The closing of the charging switch initiates the process of charging the capacitor to an ultimate voltage potential equal to the voltage source E0. During this time it takes to charge the capacitor, electrons will, in effect, move from the voltage source to the capacitor. In the capacitor, the initial electrons move out into the dielectric and electrically orient the dielectric molecules into their proper positive and negative directional relationship. As long as the switch (Sc) remains closed, these initial electrons (or replacements for them) must remain in the dielectric and maintain this electrical polarization of the dielectric molecules. As such, they are referred to as "bound" electrons.
Immediately following these initial electrons, other electrons saturate the electrode plate and the dielectric. The electrons that are also in the dielectric but not "bound" are referred to as "free" electrons. It is some of these "free" electrons that eventually make their way across the dielectric to the other electrode that constitutes what is known as the "leakage current" of the capacitor.
At this point, it is quite apparent that the magnitude of the charging voltage has a direct, exponential control on the total amount of electrons stored in the capacitor. The charging time has a direct (but not linear) control on the total electrons saturating the dielectric.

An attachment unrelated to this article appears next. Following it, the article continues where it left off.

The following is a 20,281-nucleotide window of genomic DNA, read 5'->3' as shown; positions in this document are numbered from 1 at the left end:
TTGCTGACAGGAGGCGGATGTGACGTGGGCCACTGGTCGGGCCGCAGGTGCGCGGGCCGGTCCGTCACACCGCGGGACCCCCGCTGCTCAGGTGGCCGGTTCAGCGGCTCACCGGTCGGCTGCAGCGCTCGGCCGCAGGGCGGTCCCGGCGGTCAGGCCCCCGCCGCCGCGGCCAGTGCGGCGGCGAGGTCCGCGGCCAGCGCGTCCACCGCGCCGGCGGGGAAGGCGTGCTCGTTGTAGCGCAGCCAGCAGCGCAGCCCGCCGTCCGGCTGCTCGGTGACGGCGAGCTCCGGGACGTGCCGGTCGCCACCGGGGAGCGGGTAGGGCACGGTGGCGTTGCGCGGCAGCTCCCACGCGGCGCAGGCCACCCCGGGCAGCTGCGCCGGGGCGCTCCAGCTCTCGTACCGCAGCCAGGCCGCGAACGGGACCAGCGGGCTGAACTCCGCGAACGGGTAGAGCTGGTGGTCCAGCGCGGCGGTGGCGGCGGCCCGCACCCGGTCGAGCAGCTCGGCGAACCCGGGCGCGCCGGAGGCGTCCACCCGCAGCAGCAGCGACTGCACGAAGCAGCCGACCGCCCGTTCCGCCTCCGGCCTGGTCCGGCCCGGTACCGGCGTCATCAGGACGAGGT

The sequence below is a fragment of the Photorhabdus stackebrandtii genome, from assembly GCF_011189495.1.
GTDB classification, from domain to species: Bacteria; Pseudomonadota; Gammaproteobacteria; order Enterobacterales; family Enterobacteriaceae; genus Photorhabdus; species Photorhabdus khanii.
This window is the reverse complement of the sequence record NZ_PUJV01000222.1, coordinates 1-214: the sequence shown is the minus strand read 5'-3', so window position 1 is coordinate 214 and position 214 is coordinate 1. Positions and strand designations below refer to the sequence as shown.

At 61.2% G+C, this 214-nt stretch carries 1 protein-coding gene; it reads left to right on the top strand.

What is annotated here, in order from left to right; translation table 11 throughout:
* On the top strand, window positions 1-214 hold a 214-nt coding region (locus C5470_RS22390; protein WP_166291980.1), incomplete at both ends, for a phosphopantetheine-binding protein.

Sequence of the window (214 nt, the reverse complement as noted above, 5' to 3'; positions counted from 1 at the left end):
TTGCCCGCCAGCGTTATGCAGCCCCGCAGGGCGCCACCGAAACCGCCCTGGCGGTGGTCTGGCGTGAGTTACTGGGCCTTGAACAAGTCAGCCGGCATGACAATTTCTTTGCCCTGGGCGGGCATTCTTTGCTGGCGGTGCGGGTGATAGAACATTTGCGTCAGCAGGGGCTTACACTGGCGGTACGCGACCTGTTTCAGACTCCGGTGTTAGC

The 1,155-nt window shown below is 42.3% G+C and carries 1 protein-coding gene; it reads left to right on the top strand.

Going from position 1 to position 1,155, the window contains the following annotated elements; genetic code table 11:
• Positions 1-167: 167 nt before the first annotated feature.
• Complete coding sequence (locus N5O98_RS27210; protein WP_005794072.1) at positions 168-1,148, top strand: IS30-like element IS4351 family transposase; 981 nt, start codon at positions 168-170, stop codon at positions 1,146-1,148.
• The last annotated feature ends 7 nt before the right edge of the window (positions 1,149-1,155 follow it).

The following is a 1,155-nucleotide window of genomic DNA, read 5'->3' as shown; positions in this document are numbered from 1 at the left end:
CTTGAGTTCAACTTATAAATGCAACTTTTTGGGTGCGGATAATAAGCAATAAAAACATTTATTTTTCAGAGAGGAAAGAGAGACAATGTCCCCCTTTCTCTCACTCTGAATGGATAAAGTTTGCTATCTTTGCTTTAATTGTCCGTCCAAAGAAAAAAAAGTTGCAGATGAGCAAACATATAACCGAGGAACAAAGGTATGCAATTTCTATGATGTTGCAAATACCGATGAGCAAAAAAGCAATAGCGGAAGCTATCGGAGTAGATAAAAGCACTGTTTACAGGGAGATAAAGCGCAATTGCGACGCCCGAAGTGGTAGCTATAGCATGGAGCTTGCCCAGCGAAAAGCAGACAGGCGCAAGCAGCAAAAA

This removes the charging source Eo. It is interesting to note that if the capacitor were allowed to remain in this condition for an appreciable length of time, it would gradually lose its charge. The time element for this to happen would be primarily controlled by the dielectric material itself.
The discharge cycle has now been initiated. The electrons stored on the electrode would immediately "flow" through the discharge circuit (on its way to the other capacitor electrode). These would be followed in time sequence by the tree electrons that are in the dielectric as they make their way back to the proper electrode. Finally, as the voltage gradient between the capacitor electrodes reduces to zero the "bound" electrons are released to follow the "free" electrons.
The effect of the discharge time is quite apparent here, the longer the time, the more complete will be the reduction of electrons left in the capacitor dielectric.
This removes the discharge circuit. At this sequence point, the remaining "free" electrons in the dialectic and the "bound" electrons will, with time, make their way to the proper electrode. They will now establish a potential gradient between the capacitor electrodes.